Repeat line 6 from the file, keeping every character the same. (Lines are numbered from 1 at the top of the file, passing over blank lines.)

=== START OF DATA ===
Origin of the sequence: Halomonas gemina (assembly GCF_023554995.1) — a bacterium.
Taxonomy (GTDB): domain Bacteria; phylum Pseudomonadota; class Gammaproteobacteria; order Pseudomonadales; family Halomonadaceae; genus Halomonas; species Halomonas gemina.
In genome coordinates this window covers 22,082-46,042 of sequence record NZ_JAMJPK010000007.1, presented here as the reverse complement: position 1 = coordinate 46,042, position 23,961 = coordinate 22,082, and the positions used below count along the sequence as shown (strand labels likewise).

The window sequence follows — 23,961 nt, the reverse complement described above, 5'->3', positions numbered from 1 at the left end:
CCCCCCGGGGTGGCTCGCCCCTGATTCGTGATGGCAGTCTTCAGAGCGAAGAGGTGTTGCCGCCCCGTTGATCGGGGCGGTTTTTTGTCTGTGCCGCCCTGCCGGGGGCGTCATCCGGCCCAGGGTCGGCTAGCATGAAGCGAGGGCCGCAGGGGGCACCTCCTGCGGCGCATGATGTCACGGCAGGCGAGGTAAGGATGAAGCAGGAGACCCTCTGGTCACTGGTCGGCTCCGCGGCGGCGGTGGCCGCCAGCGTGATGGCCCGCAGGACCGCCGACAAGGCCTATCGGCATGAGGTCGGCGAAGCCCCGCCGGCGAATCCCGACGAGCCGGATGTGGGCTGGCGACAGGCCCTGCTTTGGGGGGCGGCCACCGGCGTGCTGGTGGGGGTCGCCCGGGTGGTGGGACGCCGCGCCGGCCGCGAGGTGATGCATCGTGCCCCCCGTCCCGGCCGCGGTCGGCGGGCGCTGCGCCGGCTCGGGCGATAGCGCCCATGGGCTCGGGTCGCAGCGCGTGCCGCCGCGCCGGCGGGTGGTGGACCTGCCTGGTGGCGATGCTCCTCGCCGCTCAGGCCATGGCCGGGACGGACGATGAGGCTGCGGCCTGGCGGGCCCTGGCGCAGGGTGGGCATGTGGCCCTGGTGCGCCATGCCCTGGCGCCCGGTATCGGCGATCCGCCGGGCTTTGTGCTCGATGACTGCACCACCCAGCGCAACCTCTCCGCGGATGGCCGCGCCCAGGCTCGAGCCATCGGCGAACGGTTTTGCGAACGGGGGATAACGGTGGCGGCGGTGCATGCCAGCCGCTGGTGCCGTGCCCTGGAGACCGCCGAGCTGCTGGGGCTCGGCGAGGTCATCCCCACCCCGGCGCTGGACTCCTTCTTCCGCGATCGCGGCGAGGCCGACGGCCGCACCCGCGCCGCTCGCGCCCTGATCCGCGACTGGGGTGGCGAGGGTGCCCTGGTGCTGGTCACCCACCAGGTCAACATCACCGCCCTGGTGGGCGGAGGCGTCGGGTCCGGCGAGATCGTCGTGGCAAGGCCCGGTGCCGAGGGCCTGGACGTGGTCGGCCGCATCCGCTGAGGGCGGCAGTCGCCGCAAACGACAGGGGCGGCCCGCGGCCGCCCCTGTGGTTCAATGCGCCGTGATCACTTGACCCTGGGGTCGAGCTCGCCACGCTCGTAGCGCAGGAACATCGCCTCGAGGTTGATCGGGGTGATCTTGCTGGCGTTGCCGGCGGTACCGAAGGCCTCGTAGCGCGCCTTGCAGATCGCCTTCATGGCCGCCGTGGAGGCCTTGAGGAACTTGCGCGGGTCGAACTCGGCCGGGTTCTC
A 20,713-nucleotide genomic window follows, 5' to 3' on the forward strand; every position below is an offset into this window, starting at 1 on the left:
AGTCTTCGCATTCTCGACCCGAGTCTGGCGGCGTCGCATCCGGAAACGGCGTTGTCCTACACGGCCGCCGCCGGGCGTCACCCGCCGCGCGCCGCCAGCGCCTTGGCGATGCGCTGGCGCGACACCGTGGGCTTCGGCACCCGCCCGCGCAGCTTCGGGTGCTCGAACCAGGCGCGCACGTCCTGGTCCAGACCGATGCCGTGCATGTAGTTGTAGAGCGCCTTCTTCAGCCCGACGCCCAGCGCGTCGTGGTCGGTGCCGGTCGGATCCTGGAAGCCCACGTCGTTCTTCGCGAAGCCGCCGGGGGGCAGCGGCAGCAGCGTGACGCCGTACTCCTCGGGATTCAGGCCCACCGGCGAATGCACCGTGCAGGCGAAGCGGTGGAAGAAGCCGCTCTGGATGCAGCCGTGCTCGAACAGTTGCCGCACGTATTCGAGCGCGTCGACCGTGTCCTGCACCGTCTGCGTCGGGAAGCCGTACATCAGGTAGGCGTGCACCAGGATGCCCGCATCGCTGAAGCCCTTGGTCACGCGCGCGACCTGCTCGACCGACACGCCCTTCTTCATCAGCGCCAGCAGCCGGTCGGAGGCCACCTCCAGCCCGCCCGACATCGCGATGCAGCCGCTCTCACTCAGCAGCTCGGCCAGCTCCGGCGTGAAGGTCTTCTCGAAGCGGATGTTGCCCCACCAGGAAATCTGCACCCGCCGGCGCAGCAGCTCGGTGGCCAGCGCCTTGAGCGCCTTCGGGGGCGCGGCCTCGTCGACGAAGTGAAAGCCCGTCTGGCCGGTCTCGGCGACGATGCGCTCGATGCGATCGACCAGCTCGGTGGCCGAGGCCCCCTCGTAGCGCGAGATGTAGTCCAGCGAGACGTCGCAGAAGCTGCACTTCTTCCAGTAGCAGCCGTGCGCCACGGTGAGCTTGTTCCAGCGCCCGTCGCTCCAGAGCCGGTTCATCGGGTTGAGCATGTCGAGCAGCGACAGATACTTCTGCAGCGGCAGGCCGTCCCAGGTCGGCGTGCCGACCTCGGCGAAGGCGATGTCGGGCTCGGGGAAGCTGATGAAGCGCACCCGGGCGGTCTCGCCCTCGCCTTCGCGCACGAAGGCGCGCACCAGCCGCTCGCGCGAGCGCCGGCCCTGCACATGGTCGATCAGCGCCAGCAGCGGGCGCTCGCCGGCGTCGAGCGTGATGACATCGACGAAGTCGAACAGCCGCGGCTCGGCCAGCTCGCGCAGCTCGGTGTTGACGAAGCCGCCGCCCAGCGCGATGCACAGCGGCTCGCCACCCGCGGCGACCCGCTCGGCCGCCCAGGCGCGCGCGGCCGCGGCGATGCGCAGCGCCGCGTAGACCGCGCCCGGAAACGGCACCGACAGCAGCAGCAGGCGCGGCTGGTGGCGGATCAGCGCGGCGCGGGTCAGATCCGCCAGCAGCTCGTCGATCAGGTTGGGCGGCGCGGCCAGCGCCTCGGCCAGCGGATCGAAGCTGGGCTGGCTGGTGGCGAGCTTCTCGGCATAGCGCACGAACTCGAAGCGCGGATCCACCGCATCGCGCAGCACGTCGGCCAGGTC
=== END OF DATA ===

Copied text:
A 20,713-nucleotide genomic window follows, 5' to 3' on the forward strand; every position below is an offset into this window, starting at 1 on the left: